Review: Smut Peddler

Smut Peddler is an anthology marketed as porn made “for women by women.” It’s sex-positive, woman-friendly, and sexuality inclusive. And while it was made with women in mind, it’s easily enjoyable for those of the male persuasion as well. (You know, like how the rest of the world makes everything for men, but ladies tend to enjoy it anyway?)

Illustration by Emily Carroll

Warning! Images below are pretty darn NSFW!

The Smut Peddler PDF was released earlier this week to Kickstarter backers (like me). It’s a pretty massive file at almost 350 pages, I’m excited to see how the physical copy looks.

Since it’s an anthology, there are always going to be stories within it that I enjoy more than others, especially considering the sheer diversity of content Smut Peddler provides. But I can say this with absolute confidence that it is good.

All the art in the book is beautiful, and the sheer scope of styles means that everyone can find at least one story to suit their visual taste. The different styles also serve to keep the reader interested; you can only draw so much sex before it gets repetitive, but each artist’s idea of what sexy looks like makes each story unique.

More than porn, each entry in the book is a story in itself. Many feel like a small peep into a greater story (and indeed, many are*), and they leave me to wanting to know about these characters’ lives beyond their bedrooms. (…Or fields, rocks, hallways, lecture halls… Hey, it’s porn. They can bang wherever they want.) It’s been said before that porn “for women” often needs to establish an emotional connection to the participants, and after reading this, I’m inclined to agree. The humanization of the characters builds emotional investment for the reader. I’m more eager to read about characters that I’m interested in. But the setups don’t need to be detailed or lengthy—much of the characterization is portrayed through the art and minimal dialog. It’s the ultimate “show, don’t tell” challenge; sex is mandatory, so most of characters’ personalities and relationships are gleaned from body language. And the variety of fantastical characters really gives the artists chances to shine. Here’s one of my favorite pages:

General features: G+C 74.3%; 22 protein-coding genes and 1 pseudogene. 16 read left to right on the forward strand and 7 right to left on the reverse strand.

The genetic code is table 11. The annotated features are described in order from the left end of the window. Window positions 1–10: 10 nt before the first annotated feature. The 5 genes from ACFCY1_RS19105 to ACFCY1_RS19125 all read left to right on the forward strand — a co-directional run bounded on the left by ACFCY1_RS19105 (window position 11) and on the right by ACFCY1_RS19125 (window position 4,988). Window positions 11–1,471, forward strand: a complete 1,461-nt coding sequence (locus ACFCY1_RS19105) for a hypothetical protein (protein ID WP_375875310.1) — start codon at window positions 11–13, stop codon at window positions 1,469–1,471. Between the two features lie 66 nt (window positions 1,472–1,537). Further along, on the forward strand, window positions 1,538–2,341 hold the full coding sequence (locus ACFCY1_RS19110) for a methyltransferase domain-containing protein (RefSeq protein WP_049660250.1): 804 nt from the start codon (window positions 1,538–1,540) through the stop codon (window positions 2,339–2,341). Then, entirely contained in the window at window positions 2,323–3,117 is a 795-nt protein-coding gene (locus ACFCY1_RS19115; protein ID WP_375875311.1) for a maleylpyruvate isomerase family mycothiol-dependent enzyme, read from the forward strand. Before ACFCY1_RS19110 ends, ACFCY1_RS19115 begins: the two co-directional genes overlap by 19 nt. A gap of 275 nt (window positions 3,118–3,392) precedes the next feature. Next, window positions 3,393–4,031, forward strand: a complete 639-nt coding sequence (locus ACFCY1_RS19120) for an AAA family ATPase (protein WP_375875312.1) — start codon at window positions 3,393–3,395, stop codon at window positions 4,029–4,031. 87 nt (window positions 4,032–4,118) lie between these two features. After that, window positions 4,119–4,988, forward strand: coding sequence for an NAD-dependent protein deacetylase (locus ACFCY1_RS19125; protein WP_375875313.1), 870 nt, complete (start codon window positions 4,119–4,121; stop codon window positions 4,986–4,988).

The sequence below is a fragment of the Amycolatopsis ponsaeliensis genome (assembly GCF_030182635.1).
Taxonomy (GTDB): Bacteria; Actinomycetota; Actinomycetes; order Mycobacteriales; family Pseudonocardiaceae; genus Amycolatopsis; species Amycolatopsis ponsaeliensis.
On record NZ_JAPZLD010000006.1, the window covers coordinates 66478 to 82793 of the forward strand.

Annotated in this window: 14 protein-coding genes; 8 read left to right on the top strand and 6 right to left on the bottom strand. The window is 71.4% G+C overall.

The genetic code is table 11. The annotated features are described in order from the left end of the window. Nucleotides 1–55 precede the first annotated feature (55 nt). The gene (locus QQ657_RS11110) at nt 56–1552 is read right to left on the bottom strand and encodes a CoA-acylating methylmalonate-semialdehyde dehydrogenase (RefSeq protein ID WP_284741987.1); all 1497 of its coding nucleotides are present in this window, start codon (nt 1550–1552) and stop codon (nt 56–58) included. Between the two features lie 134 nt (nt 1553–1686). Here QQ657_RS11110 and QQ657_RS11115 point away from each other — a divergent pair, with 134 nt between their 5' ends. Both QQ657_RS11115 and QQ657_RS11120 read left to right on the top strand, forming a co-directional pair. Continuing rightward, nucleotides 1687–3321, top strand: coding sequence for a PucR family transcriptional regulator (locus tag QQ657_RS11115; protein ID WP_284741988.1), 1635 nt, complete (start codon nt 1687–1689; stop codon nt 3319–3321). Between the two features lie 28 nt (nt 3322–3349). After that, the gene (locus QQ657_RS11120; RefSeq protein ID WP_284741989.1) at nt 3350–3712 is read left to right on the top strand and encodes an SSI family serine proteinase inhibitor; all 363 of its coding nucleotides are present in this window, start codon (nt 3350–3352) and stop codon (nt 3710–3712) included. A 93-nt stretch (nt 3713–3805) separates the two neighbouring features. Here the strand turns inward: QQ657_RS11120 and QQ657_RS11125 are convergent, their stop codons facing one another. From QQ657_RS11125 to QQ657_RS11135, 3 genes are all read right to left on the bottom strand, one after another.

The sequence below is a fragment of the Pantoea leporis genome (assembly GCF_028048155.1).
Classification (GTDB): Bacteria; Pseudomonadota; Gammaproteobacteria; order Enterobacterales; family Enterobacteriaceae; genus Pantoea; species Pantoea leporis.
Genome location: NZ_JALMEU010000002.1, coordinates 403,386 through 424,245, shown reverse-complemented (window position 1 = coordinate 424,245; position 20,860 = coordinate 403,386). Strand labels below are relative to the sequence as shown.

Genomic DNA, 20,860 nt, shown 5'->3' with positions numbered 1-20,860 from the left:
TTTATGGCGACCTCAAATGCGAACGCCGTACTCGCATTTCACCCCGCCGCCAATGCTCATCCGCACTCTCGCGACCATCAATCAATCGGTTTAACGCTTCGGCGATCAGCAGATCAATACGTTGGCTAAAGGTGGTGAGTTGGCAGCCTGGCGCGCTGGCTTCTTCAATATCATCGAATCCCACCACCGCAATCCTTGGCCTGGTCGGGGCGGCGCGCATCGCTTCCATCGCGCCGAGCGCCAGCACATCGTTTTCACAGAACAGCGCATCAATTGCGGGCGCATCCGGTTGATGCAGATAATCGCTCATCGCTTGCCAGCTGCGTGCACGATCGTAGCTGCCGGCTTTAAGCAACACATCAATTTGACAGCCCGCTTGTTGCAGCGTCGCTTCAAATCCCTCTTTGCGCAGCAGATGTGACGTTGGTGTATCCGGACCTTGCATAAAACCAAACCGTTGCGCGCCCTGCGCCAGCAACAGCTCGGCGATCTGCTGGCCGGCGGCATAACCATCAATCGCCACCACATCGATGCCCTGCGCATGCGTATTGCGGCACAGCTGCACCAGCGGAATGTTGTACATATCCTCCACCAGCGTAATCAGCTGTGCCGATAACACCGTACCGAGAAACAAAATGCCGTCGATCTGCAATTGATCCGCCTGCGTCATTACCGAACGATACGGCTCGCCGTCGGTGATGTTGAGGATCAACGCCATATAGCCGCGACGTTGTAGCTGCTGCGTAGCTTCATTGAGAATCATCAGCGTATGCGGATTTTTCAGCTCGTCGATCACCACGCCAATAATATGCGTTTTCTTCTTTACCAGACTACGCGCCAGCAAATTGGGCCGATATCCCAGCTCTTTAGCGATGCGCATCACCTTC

Once Upon a Time… by Rennie Kingsley

“Once Upon a Time…” is a very short story, but this is one page of a dryad climaxing, and it is just beautiful.

And the gorgeous art is given a full range of settings and stories to show off. There are a couple of Grecian style myths, a lot that take place in space, futuristic ones, ones that take place Victorian era , pirate ships, worlds with magic… And if the settings weren’t fun enough, the stories are just as interesting.

The Annunciation by Spike

The page above is from “The Annunciation,” a near-wordless story about a divine figure visiting and impregnating a virgin with a holy child. Holy crap. It’s only sixteen pages long, but readers experience the whole emotional journey of the main woman (naivety, fear, terror, knowledge, acceptance, zen). The other entries are similarly stories rather than set-ups or scenarios. “Thistlebed” is about a thistle-nymph who is too physically prickly to be held, until an especially fluffy satyr finds her. It’s so sweet it could crack my teeth. “Wicked Switch” is about a catty woman waking up in the body of the coworker she bullies daily.